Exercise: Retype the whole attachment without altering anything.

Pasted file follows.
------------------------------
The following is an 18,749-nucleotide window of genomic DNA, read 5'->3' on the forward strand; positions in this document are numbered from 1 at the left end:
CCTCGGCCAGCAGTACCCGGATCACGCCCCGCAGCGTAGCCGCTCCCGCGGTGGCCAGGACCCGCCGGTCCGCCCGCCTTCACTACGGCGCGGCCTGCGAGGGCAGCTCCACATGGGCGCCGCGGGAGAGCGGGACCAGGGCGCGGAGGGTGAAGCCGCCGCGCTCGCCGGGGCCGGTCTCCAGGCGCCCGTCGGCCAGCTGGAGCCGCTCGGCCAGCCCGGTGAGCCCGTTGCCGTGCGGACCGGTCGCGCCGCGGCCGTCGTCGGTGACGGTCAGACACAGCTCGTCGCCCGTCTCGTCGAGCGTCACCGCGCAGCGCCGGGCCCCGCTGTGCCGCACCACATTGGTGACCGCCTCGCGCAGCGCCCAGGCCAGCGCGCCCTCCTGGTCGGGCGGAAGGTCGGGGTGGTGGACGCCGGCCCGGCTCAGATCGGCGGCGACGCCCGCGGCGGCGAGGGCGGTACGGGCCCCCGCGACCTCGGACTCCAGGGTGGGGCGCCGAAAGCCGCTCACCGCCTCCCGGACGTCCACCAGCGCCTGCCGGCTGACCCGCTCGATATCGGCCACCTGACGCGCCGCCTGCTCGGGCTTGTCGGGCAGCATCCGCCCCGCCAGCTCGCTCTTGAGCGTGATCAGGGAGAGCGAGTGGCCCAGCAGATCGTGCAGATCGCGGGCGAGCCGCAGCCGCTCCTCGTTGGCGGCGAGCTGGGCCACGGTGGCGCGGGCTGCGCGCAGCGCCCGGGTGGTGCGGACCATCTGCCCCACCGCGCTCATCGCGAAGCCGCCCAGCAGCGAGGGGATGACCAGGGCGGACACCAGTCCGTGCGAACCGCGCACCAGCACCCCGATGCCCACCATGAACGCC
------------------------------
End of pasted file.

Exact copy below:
The following is an 18,749-nucleotide window of genomic DNA, read 5'->3' on the forward strand; positions in this document are numbered from 1 at the left end:
CCTCGGCCAGCAGTACCCGGATCACGCCCCGCAGCGTAGCCGCTCCCGCGGTGGCCAGGACCCGCCGGTCCGCCCGCCTTCACTACGGCGCGGCCTGCGAGGGCAGCTCCACATGGGCGCCGCGGGAGAGCGGGACCAGGGCGCGGAGGGTGAAGCCGCCGCGCTCGCCGGGGCCGGTCTCCAGGCGCCCGTCGGCCAGCTGGAGCCGCTCGGCCAGCCCGGTGAGCCCGTTGCCGTGCGGACCGGTCGCGCCGCGGCCGTCGTCGGTGACGGTCAGACACAGCTCGTCGCCCGTCTCGTCGAGCGTCACCGCGCAGCGCCGGGCCCCGCTGTGCCGCACCACATTGGTGACCGCCTCGCGCAGCGCCCAGGCCAGCGCGCCCTCCTGGTCGGGCGGAAGGTCGGGGTGGTGGACGCCGGCCCGGCTCAGATCGGCGGCGACGCCCGCGGCGGCGAGGGCGGTACGGGCCCCCGCGACCTCGGACTCCAGGGTGGGGCGCCGAAAGCCGCTCACCGCCTCCCGGACGTCCACCAGCGCCTGCCGGCTGACCCGCTCGATATCGGCCACCTGACGCGCCGCCTGCTCGGGCTTGTCGGGCAGCATCCGCCCCGCCAGCTCGCTCTTGAGCGTGATCAGGGAGAGCGAGTGGCCCAGCAGATCGTGCAGATCGCGGGCGAGCCGCAGCCGCTCCTCGTTGGCGGCGAGCTGGGCCACGGTGGCGCGGGCTGCGCGCAGCGCCCGGGTGGTGCGGACCATCTGCCCCACCGCGCTCATCGCGAAGCCGCCCAGCAGCGAGGGGATGACCAGGGCGGACACCAGTCCGTGCGAACCGCGCACCAGCACCCCGATGCCCACCATGAACGCC